Slow Food In Sutherland
Our last day in Sutherland. We relaxed, no rushing, no pressure, and no agenda. Seeing what comes our way was the order of the day. For me it means just a day with the camera, making photographs of spontaneous arbitrary things that happen.
Call me macabre but I love visiting graves, you never know there could be a Knight lurking amongst the headstones, I tell them all they’re remembered, especially the children, or the soldiers who came from Britain to defend their King and Empire, history has forgotten them all. Lichen enfolds them now the way a parent should have. These headstones are the only evidence that these people lived here and existed.
We went for a walk on the farm. It’s so beautiful. We explored small things. The Boer War touched Sutherland too and there are a few “forts” dotted around the farm, one on the rise just above the river, a good place to spot the enemy while having a coffee we think, we can imagine the khaki’s lying in wait.
The river is no raging torrent but it must’ve been eons ago as the rock formations are really quite spectacular, I wonder about this landscape and what it must’ve looked like a million years ago, probably an inland sea teaming with all manner of wild things.
We see evidence of small buck, porcupines, dassies and I’m sure I spotted a leopard spoor too. From a small rise we look down on the village, so quiet it is here, only the windmill is doing its slow dance as it keeps to the tune of the icy wind.
Shortly after another amazing Karoo sunset we head into town for supper, here everything closes by 21h00 I’m sure there’s an unwritten rule about lights out at 22h00.
I made two reservations before we set off to Sutherland. On our first evening there we had supper at Cluster D'Hote, the recommended dish is their tradional Slow-roasted Lamb Shank. We were very formally welcomed by the proprietor, who reminded me of the waiter in Dinner for One, the rather formal Victorian Dining Room had a pleasant fire going, I was transported back to the early 1900's and thought of places like Kimberley during the diamond rush. Our meal was a good home cooked meal, nothing fancy but enjoyable.
The second reservation I made was at the highly recommended Oue Meule restaurant. Informal and cosy, happy voices drifted from the small bar and the publican was quick to settle us and offer me one of his shooter concoctions, which was really good! We would always prefer to indulge in local cuisine so the offering of Skilpaaitjies aka lewer in netvet (Tortoise - which is sheeps' liver in caul fat) prepared beautifully and rounded off in a Balsamic glace, perfect. Portions are large we were told, and they are. For our main course we both had Curry and Rice. Too much for me. Although prepared traditionally, it lacked flavour, (I don't want to say this too loudly but my helping was sightly burnt.) For a good Malay curry my favourite ingredient would be lamb on the bone (skenkel), we had cubed leg of mutton, although our curry was served with all the right condiments it disappointed. Next time it certainly will be the Pizza, the locals recommend that. We did end the evening on a very pleasant note in the bar chatting and getting all the insider gossip.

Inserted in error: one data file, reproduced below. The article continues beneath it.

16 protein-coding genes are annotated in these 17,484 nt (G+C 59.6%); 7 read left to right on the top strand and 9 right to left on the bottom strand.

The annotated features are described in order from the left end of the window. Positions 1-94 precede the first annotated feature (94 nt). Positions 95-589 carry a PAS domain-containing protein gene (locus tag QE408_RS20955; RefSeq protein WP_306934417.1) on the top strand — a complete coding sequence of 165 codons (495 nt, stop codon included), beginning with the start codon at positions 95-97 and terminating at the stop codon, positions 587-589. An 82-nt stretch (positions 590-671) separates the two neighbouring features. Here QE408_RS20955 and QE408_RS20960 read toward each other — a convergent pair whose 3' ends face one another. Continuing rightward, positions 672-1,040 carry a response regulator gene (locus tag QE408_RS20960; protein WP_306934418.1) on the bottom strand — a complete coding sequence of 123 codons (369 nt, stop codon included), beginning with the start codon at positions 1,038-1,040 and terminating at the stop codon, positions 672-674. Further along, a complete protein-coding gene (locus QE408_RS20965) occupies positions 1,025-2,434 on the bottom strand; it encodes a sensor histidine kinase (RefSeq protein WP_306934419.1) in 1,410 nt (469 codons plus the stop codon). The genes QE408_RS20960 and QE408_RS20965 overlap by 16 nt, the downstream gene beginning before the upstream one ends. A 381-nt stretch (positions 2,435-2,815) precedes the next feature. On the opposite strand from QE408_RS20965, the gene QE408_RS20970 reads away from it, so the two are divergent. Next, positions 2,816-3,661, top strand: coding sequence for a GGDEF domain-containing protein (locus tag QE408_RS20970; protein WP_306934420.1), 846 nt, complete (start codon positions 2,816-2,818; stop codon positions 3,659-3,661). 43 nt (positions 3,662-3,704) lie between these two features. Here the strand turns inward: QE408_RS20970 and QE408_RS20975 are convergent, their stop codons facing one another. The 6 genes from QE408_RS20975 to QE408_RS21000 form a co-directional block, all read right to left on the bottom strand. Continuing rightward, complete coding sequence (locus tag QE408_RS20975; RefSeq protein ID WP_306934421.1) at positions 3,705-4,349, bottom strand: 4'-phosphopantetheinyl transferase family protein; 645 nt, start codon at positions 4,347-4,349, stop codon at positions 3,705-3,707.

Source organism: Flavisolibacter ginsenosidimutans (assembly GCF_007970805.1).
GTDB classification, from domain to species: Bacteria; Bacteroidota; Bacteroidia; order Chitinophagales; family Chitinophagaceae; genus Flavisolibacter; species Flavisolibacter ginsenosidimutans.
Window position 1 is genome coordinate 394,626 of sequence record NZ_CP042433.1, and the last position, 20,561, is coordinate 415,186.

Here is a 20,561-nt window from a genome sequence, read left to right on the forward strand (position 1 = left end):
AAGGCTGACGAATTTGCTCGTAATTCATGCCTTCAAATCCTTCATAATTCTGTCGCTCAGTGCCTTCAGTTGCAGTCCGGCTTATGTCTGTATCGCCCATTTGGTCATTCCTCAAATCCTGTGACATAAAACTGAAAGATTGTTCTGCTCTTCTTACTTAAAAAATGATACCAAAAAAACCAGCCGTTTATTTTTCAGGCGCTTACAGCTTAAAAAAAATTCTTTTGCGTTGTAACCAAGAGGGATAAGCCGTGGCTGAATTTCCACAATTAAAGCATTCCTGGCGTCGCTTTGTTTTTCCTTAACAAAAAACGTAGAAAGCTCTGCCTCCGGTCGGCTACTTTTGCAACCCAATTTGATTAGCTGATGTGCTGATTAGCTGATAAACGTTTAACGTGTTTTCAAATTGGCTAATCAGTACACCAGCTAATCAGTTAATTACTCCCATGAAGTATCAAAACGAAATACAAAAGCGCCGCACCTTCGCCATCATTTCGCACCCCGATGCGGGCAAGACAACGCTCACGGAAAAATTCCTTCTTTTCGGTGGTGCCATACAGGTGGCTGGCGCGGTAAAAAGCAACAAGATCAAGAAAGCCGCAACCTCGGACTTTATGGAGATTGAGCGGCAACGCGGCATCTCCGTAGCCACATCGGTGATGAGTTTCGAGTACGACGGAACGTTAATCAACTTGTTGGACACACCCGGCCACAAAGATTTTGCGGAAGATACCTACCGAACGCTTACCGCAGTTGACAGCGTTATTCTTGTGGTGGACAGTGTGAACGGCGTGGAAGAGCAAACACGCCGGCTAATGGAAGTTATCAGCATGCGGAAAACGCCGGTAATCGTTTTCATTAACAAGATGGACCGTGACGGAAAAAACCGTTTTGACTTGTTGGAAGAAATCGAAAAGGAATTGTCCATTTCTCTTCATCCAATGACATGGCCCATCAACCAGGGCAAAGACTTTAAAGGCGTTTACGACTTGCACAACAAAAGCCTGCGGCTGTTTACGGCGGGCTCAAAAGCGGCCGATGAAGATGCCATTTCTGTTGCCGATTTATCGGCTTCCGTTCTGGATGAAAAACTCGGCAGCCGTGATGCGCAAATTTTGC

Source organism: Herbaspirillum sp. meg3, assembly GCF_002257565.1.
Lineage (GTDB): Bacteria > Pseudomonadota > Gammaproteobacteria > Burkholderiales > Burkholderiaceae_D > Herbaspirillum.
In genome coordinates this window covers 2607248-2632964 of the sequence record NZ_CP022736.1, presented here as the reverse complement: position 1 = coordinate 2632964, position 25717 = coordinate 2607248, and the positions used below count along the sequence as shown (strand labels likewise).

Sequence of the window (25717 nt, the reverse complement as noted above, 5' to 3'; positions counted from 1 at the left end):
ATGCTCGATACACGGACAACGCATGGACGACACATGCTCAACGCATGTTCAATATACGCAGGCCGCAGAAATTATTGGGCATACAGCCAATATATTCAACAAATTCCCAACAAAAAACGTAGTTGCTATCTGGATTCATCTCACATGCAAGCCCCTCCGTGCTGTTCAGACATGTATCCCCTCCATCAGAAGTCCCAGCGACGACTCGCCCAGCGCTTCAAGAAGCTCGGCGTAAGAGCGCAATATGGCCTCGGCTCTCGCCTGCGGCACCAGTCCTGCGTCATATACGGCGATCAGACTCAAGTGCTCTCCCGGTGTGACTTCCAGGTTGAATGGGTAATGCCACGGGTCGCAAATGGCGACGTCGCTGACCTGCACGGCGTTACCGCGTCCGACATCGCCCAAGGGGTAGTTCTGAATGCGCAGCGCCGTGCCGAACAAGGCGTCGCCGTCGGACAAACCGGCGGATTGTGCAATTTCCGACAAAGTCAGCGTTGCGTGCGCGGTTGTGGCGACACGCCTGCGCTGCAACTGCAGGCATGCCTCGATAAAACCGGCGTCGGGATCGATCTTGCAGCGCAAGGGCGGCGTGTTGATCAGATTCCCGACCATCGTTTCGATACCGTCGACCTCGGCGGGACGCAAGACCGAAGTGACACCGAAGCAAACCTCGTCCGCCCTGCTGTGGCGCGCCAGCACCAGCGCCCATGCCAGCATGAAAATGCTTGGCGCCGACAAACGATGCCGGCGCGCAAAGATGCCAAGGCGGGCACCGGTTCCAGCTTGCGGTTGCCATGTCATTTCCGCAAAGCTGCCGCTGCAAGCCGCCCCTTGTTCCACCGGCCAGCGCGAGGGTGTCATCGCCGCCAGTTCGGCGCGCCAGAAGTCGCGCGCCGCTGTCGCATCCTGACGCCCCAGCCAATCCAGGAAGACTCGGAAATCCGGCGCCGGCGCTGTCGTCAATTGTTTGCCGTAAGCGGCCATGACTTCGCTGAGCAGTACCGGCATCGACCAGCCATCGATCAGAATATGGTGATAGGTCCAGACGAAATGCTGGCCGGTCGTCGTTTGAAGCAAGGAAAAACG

This will be my last gripe on the subject, what happened to "Karoo lamb" with it's distinctive Rosemary flavour? I wish eateries in the "country" and especially the Karoo would serve local cuisine, we don't drive hundreds of kilometers to dine on calamari and Kingklip, we salivate at the thought of having Curried Tripe, slow roasted de-boned lambs neck, Malay curries, bobotie and what could be nicer than a pot-roast, fall off the bone leg of lamb? Of course local diners are your bread and butter and their eyes look for "town" food. Just one or two delicious delights on a chalk board would do for us. Just a thought, in Paternoster local fishermen's wives sell fish and chips in paper, they do a roaring trade at the market, I'm sure there must be many local ladies who are fantastic cooks all over South Africa who might jump at the chance at supplying restaurants with good home cooked meals.
We’ve got the hang of the bed, we’ll sleep easy tonight.